Only a very few commercial enterprises grow large enough to extend their activities to every corner of the Imperium.  In fact, there are only thirteen megacorporations within the Imperium.  It is difficult for a company to grow to the size of a megacorporation unless it has the protection of a suitably-sized government.

Some of the interstellar empires surrounding the Imperium have grown to the size that they can also support megacorporations.  In addition to those within the Imperium, there are another thirteen megacorporations operating in the adjoining territories.  In comparison, the largest of these is perhaps median-sized when compared with an Imperial megacorporation; the smallest is smaller than any of the Imperial companies.

All corporations engaging in interstellar commerce are required to possess an Imperial Charter.  This is indicated by the letters "LIC" (Limited Imperial Charter) following the company name.  Occasionally, corporations make use of old titles, such as Ltd, Inc, AG, SA, etc.  This is done to indicate that the company pre-dates the Third Imperium (rarely the case) or to add quaintness and charm to the title.

A few Vilani megacorporations are still in business under their Vilani titles: Makhidkarun, Naasirka, Sharurshid, and Zirunkariish.  These names, at least, date back to the First Imperium, and were the names of the Vilani organisations - half industrial trusts, half government bureaus - which controlled commerce in the Vilani Imperium.

The thirteen megacorporations within the Imperium are:

Name                        Major Interests
Delgado Trading, LIC        Military hardware, mining, publishing.
General Products, LIC       Heavy industry, starships.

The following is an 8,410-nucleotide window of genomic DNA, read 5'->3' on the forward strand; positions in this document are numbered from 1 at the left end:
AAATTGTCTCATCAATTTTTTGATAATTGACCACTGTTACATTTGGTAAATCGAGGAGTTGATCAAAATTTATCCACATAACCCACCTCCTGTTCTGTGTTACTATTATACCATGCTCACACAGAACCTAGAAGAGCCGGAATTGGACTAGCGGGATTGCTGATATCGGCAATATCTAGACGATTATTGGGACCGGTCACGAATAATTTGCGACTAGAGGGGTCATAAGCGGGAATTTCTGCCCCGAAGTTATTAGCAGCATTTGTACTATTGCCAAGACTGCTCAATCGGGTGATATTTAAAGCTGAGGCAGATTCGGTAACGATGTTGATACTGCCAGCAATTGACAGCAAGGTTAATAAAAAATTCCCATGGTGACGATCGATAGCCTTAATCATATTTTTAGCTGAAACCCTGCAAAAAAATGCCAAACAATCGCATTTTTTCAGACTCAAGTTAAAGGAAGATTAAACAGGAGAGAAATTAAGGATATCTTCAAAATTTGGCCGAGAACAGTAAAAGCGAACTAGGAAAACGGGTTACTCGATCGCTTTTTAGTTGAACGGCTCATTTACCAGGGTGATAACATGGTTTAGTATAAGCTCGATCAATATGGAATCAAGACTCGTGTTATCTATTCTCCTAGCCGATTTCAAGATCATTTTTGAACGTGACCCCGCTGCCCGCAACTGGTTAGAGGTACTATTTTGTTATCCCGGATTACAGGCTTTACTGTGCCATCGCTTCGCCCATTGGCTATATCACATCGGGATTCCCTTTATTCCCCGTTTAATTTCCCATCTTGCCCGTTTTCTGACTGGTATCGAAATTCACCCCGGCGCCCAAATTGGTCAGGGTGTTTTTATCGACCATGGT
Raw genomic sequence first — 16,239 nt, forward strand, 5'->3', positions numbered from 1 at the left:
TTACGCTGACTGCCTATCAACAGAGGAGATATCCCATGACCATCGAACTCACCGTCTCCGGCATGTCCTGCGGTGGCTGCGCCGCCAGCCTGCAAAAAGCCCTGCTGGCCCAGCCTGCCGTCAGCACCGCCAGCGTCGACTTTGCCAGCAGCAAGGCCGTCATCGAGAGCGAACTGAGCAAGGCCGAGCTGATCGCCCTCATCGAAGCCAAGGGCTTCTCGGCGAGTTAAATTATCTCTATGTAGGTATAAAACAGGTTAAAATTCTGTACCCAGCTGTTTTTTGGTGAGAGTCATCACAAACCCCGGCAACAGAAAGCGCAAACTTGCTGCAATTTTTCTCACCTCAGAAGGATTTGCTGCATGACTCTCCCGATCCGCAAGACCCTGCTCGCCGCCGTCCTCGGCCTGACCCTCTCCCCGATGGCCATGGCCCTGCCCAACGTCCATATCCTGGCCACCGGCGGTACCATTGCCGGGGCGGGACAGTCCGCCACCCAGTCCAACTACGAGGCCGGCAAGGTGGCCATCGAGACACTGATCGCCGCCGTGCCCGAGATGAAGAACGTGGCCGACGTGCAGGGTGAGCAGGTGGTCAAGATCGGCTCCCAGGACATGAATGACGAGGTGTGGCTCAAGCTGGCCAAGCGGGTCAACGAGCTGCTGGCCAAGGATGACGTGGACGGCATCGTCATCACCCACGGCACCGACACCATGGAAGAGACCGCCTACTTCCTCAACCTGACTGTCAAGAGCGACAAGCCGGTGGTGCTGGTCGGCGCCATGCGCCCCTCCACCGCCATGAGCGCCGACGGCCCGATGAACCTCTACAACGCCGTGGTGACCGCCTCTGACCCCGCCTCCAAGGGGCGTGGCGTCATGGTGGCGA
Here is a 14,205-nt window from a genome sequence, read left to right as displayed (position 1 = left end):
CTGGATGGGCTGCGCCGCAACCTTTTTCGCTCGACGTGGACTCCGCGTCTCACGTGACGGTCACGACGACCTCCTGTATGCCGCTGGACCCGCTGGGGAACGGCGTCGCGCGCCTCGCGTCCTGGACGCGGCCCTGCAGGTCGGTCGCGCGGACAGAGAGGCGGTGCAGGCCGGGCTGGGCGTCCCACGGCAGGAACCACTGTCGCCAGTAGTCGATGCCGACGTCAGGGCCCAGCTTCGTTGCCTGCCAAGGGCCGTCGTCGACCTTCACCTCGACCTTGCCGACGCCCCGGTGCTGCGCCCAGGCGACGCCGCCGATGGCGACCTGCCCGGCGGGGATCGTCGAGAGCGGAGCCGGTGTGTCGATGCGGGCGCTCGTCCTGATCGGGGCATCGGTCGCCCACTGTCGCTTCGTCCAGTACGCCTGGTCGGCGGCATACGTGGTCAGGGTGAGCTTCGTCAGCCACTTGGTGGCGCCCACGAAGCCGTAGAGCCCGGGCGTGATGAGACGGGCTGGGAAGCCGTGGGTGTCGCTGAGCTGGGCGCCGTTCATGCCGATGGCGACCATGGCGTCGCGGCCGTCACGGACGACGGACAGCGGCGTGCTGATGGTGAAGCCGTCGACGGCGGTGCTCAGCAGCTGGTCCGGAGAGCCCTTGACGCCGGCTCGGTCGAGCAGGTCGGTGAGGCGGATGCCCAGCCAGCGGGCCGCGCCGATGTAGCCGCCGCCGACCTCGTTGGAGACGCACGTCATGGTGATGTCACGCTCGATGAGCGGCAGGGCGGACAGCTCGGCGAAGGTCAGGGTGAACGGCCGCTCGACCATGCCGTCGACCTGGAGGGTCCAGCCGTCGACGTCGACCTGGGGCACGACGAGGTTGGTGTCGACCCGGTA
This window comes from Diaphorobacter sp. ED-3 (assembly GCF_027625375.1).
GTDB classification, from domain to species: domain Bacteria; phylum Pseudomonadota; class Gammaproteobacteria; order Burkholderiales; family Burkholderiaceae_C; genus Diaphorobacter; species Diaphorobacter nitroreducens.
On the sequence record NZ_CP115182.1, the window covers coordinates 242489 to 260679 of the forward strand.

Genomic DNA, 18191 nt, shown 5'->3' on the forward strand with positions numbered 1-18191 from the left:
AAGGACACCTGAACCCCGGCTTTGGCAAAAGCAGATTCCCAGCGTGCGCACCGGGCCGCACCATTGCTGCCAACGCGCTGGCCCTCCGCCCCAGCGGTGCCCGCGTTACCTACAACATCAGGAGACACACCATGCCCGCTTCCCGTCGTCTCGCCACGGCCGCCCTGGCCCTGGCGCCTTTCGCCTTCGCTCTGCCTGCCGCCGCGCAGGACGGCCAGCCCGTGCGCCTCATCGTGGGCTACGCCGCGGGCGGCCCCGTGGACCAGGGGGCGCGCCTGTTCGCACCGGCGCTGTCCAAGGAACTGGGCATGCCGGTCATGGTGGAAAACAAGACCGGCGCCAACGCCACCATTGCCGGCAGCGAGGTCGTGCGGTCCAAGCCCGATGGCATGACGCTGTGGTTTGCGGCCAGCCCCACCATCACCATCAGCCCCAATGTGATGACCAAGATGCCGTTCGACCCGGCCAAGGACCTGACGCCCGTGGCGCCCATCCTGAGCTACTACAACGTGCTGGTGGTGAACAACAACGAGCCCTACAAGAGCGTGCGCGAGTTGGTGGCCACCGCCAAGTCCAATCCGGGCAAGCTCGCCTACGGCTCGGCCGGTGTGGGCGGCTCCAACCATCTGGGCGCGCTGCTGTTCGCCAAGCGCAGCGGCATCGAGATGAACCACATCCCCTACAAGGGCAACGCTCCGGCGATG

GSbAG                       Starships.
Hortalez et Cie, LIC        Banking and investment.
Instellarms, LIC            Military equipment.
Ling-Standard Products      Starship systems, mining.
Makhidkarun                 Communications, entertainment, food, robots.
Naasirka                    Computers, software, electronics, robots.
SuSAG, LIC                  Chemicals, pharmaceuticals, geneering.
Sharurshid                  Trade and speculation in luxury goods.
Sternmetal Horizons, LIC    Mining, heavy manufacturing, food synthesis.
Tukera Lines, LIC           Passenger and freight shipping, trade.
Zirunkariish                Banking and investment, insurance.
Traveller Referee
 GM, 21 posts
 In space nobody can hear
 you swearing at me.
Tue 20 Sep 2005
at 23:27
Imperial Warrants
Instrument of power issued by Imperial dukes, archdukes or the Emperor.  A warrant is a written or electronic document on Imperial Stationery provided to trusted agents of the Imperium as a method of bypassing the bureaucracy.  The enabling act for the Emperor's warrants is Imperial Edict 97, and that for the dukes and archdukes is Imperial Edict 3097.

Typically, a warrant is provided to an individual who uses the power it provides to accomplish some mission of interest to the issuing official.  Known uses for such warrants have included the establishment of colonies in areas requiring development, the assumption of military power in the midst of crises, and the unilateral establishment of new noble lines to administer provinces which have suffered from war or economic collapse.

For instance, Strephon has been known to exercise his power through agents rather than directly through the bureaucracy of the Imperium.  These instances are rare, although there is reason to believe that such agents are more numerous than appears.


Imperial Edict 97, Imperial Edict 3097

This executive order is the enabling act for the use of Imperial Warrants.  Unusually obscure for such a wide-ranging and powerful edict, it is nonetheless on file at all Imperial installations.  The edict text runs to 34 pages, much of it pure legalese; when distilled down, it proves very direct - assist the bearer of an Imperial Warrant with all the power you can bring to bear.

Only the Emperor has the authority to issue warrants under Imperial Edict 97.  A similar edict, Imperial Edict 3097, provides limited power to the dukes and archdukes of the Imperium to issue similar warrants, although they are limited in their duration and territory.